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Smart antenna or modular receiver?

Consolidating your GNSS positioning components

Cast a glance at any 3D grade control system and it is immediately apparent that what's on top of the mast(s) may differ quite a bit in size between systems.

If the item in question has a hefty bulk, it's probably a 'smart antenna', -a GNSS antenna and receiver in the same housing.

This is in contrast to a modular system which has only the GNSS antenna on top of the mast and the receiver is located elsewhere on the machine.

GNSS smart antenna or modular

The smart antenna sends digital data over a CAN connection directly to the 3D grade control system's computer whereas the modular system sends analog data first to the GNSS receiver where it is processed and digitized for then to be send to the computer.

Some of the benefits of using a smart antenna are fewer system components, quicker installation and easier removal at night for theft protection. (One item and one connector versus two items and several connectors).

There is also a benefit to using smart antennae when it comes to changing the system configuration. A grader can quickly and easily be converted from a 3D grade control set-up to a conventional laser and cross slope system by simply replacing the GNSS smart antenna with a laser receiver.

Leica PowerGrade 3D and Caterpillar
                              AccuGrade GPS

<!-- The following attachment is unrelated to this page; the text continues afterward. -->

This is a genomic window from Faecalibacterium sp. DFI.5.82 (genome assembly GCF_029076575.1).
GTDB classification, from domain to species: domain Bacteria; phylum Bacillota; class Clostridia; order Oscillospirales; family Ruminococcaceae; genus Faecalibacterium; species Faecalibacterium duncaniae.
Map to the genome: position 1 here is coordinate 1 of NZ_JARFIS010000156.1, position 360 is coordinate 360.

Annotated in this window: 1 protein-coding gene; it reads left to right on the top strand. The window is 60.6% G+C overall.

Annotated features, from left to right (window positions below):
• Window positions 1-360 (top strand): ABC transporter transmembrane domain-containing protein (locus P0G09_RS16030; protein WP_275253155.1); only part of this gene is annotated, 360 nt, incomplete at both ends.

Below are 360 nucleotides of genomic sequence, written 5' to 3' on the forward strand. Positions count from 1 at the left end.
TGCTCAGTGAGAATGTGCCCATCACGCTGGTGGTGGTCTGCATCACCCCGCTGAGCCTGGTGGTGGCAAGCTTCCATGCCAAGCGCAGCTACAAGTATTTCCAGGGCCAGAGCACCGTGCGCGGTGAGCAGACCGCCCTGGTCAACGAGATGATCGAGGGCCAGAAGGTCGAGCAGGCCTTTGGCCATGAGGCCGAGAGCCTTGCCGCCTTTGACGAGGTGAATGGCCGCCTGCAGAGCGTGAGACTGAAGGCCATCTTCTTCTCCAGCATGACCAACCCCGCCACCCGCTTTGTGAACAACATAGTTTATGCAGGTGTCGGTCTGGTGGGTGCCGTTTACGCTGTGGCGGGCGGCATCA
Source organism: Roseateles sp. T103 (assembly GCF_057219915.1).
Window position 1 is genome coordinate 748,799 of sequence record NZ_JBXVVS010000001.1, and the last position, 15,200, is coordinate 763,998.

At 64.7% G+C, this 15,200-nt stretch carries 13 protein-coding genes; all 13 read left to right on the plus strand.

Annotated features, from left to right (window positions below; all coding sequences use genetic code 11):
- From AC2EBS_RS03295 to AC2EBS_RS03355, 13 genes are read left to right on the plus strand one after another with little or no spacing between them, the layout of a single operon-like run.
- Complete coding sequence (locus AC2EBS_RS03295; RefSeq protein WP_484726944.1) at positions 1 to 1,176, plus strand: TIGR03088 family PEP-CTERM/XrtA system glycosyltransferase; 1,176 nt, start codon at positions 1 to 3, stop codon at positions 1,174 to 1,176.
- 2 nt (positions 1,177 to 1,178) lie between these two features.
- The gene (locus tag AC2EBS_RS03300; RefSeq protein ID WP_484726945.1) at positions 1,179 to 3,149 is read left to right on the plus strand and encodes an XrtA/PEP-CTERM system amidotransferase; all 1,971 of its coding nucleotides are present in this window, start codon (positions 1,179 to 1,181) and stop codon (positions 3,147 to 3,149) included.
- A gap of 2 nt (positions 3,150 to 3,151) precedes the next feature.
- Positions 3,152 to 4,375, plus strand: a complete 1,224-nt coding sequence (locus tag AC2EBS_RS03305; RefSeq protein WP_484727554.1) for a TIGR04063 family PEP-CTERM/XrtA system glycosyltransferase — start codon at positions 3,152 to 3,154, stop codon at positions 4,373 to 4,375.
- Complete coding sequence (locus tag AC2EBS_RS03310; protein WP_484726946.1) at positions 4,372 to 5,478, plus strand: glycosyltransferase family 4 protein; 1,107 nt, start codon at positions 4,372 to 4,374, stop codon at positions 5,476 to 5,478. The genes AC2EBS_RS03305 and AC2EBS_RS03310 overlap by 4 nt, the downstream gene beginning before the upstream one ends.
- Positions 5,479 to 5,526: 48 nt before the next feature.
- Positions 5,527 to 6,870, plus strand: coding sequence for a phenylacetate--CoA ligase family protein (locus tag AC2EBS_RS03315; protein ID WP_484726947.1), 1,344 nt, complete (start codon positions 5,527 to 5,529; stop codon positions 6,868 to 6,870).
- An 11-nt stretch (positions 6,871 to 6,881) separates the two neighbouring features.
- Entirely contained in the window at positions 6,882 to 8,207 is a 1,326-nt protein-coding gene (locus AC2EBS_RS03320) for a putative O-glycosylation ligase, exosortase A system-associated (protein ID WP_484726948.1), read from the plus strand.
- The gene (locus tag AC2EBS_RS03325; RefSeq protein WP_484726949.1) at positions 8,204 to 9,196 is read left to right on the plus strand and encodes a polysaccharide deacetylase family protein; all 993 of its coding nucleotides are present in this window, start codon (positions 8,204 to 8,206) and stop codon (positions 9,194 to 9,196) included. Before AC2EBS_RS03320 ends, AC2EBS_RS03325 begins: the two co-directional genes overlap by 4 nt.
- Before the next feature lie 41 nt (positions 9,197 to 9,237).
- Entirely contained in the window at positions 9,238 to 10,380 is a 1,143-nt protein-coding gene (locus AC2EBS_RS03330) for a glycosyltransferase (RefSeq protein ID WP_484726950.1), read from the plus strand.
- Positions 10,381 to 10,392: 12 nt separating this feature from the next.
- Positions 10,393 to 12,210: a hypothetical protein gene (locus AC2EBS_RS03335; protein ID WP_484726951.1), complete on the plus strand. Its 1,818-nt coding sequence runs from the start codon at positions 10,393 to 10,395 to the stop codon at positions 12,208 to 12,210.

Similarly, converting between GNSS and a robotic total station only requires swapping the smart antenna for a robotic target. The smart antenna is subsequently available to be used on a different machine.

Critics of smart antennae state that the value of the equipment on top of the mast is much higher compared to a modular system and since the mast is very exposed, an accident has the potential to be much more costly.

Smart antennae are also considerably heavier than their counterpart and can put quite a bit of stress on the mast. It is important to adhere to the
Leica GNSS antenna (left) and Caterpillar's smart antenna

manufacturer's recommendations when it comes to mast design and material.

The two systems do not differ when it comes to positioning performance. They are equally accurate.

If the system will be employed mainly on a single machine and you do not expect to change between GNSS, robotic and laser very often, then perhaps a modular system should be considered.

But, if you have a need to reconfigure the system frequently, you should look into the smart antenna system.

At the time of this writing, Trimble and Caterpillar are the only companies offering ruggedized smart antennae for all machine types. Their 3D grade control systems are sold under the brand names GCS900 and AccuGrade, respectively.

Leica's PowerDigger 3D also offers a smart antenna, but currently only as a supplement to a modular GNSS receiver and only when configured as a dual-antenna system on an excavator.

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